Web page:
life in England & Holland
From Plymouth, England
To Plymouth, New England
James I of England’s entrance to London was in 1604 after 37 years of being King of Scots. He was met with a note from the Puritans (orthodox believers that hoped to “purify” the Church of England) who wanted to meet with him and have him agree to some major changes in the Church of England (the changes were an obvious step away from Roman Catholic practices). James was infuriated by the Puritan request and sent them away from any further talks. The Puritans, and especially the Separatists, continued to oppose the Roman Catholic influence in the church and were greatly persecuted for doing so. In 1604 alone, 300 non conformists in England were silenced, imprisoned, or exiled. In 1605, 17 lay people were taken to court for going to hear non-conformist Pastor John Robinson preach; but according to William Bradford, “the more they afflicted them, the more they multiplied and grew.”
Holland was an appealing alternative. By 1607, John Smyth of Gainsboro first moved his non-conformist group to Holland. Later that year William Brewster and his following from Scrooby also fled for Holland.
Mayflower Memorial, England
Pilgrim Fathers' Church
Brewster’s passage across the North Sea was not easy. He and his people fled to Boston
England. Having sold all their possessions, they had hired a ship and an English captain to take them to Holland, but when they arrived in Boston, neither the captain nor the ship were anywhere to be found. Finally, they saw the ship approaching. They paid the captain, but before they could get in their small boats, the authorities appeared and arrested them – the captain had betrayed them! Men and women were searched for money. Pastor Clyfton, John Robinson, and William Brewster among others were thrown into the Guildhall prison where they would remain for at least one month. The rest were forced to find shelter from the cold and rain.
The Pilgrims’ next attempt was to depart from Hull. To avoid being too conspicuous, the men found their way there by foot and the women and children (along with Clyfton, Robinson and Brewster) hired a barge to take them up the small tributaries to meet a ship with a Dutch captain. The women arrived seasick and persuaded the barge driver to port in a small inlet until the ship arrived. The men arrived and saw the ship, but no barge. The tide was too low and the barge got stuck in the mud. The Dutch captain had boarded all the men when, to his shock, he saw armed English soldiers approaching. In a panic, he insisted on sailing immediately.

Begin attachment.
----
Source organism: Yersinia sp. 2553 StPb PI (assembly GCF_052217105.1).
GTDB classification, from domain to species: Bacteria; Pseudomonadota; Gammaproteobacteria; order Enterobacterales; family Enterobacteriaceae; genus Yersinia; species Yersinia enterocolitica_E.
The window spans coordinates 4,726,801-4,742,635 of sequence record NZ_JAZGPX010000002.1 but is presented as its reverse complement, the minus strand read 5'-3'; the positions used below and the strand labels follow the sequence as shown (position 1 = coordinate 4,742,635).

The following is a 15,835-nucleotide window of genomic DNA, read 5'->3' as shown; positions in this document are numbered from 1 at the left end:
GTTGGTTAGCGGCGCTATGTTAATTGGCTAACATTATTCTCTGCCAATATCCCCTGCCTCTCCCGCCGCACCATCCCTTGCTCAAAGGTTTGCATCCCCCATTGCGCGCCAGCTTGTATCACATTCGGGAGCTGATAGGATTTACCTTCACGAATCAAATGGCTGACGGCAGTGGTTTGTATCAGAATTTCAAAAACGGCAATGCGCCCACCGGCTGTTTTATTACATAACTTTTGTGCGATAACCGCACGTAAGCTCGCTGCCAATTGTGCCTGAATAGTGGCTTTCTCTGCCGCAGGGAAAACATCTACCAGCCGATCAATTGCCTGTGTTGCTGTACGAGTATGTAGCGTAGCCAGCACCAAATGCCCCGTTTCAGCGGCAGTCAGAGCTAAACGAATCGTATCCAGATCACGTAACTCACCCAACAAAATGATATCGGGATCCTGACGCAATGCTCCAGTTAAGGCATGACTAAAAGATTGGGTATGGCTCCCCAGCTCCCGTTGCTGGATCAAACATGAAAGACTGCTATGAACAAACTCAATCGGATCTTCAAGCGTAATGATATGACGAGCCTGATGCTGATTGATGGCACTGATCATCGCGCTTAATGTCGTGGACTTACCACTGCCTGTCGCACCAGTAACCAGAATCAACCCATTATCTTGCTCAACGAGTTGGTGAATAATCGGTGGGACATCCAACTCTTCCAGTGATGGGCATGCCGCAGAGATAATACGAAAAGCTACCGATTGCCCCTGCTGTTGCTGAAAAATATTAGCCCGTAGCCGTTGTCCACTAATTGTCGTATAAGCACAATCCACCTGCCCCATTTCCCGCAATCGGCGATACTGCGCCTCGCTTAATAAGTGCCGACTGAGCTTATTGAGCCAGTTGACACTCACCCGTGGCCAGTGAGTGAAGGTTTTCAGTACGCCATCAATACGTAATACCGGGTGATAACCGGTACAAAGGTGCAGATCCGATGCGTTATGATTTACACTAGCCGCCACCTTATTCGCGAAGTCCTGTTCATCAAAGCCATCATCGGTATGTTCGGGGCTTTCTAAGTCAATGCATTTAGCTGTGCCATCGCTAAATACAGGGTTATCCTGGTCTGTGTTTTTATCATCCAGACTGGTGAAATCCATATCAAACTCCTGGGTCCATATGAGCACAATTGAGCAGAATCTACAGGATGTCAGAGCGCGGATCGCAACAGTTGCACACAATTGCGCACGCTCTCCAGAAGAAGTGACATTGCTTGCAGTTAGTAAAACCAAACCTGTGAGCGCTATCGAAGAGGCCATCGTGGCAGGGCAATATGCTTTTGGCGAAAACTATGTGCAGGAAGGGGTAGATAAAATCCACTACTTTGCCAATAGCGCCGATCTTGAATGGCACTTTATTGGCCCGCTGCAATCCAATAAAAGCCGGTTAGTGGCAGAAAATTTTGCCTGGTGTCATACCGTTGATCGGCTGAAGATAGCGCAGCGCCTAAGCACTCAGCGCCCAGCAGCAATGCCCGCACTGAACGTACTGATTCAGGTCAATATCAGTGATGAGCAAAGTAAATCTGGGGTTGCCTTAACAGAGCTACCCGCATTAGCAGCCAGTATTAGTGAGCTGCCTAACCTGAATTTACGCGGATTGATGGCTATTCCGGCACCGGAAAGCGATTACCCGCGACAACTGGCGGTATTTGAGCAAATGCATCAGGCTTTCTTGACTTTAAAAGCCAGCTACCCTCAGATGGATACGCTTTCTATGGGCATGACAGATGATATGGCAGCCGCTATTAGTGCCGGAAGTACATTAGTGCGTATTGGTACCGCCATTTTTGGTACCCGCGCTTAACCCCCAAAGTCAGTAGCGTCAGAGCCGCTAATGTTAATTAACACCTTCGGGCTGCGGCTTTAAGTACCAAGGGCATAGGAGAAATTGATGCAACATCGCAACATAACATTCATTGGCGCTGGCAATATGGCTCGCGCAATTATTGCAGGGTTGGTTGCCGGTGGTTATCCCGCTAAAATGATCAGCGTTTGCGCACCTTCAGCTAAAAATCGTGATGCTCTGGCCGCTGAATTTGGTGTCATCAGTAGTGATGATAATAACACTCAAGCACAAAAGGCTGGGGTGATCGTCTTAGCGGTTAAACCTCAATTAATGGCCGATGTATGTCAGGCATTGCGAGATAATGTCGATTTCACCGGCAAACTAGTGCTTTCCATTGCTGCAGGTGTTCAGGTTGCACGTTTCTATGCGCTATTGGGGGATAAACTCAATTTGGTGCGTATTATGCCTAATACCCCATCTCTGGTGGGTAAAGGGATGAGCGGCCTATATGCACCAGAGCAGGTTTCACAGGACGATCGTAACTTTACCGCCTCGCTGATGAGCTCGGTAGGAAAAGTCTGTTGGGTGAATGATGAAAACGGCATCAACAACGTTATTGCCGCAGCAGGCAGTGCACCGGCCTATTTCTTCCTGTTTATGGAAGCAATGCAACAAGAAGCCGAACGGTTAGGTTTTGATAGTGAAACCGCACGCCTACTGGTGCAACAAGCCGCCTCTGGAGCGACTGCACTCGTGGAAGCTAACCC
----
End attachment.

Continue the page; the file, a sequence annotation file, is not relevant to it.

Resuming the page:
Their trip across the North Sea included a frightening storm in which the sailors thought they would sink. Finally, 14 days later, they arrived – but not in Holland. The storm had driven them off course and they were in Norway with no families, no possessions, and no money! The women (still in England) were sent from magistrate to magistrate with no one knowing what to do with them. Eventually the English authorities wearied of the ladies and forced them out of England. About two months later, the families were re-united in Amsterdam, Holland. They were welcomed in Amsterdam and as a congregation were growing, under the pastorate of Rev. John Robinson, to a membership of 300. Robinson was a well-loved and highly effective pastor. His solid preaching, godliness, and care for the flock were not only evident but much appreciated.
Site where Pilgrims were arrested & never set sail
The Pilgrims had enjoyed only a few years of freedom from persecution while in Holland, when in September of 1619, while William Brewster was in England on business, the Dutch authorities, attempting to keep good relations with England stormed Brewster’s place of business and arrested a man who they thought was William Brewster. The real Brewster stayed in England living incognito until the departure for the new world less than one year later. The Holland separatists felt the pressures increasing. Between the loss of Brewster’s printing press, the political pressures in Holland, and the ungodly lifestyles of the Dutch, these separatists heeded the advice of Scripture and decided to leave: Proverbs 22:3 says, “A prudent man forseeth the evil and hideth himself; but the simple pass on and are punished.”
Due to the journey’s difficulty, only 55 of the 300 church members would leave – William Brewster leading the flock as the “unofficial pastor.” Pastor John Robinson, out of duty, would stay behind to tend the 250 in Leiden. He would never make it to the new world, he died 5 years later. Early on the morning of July 30, 1620, the pilgrims would meet for one last time under the teaching of their beloved Pastor, John Robinson. He preached one final message from Ezra 8:21.
Church in Boston, England
And there at the river, by Ahava, I proclaimed a fast, that we might humble ourselves before our God, and seek of him a right way for us, and for our children, and for all our substance.”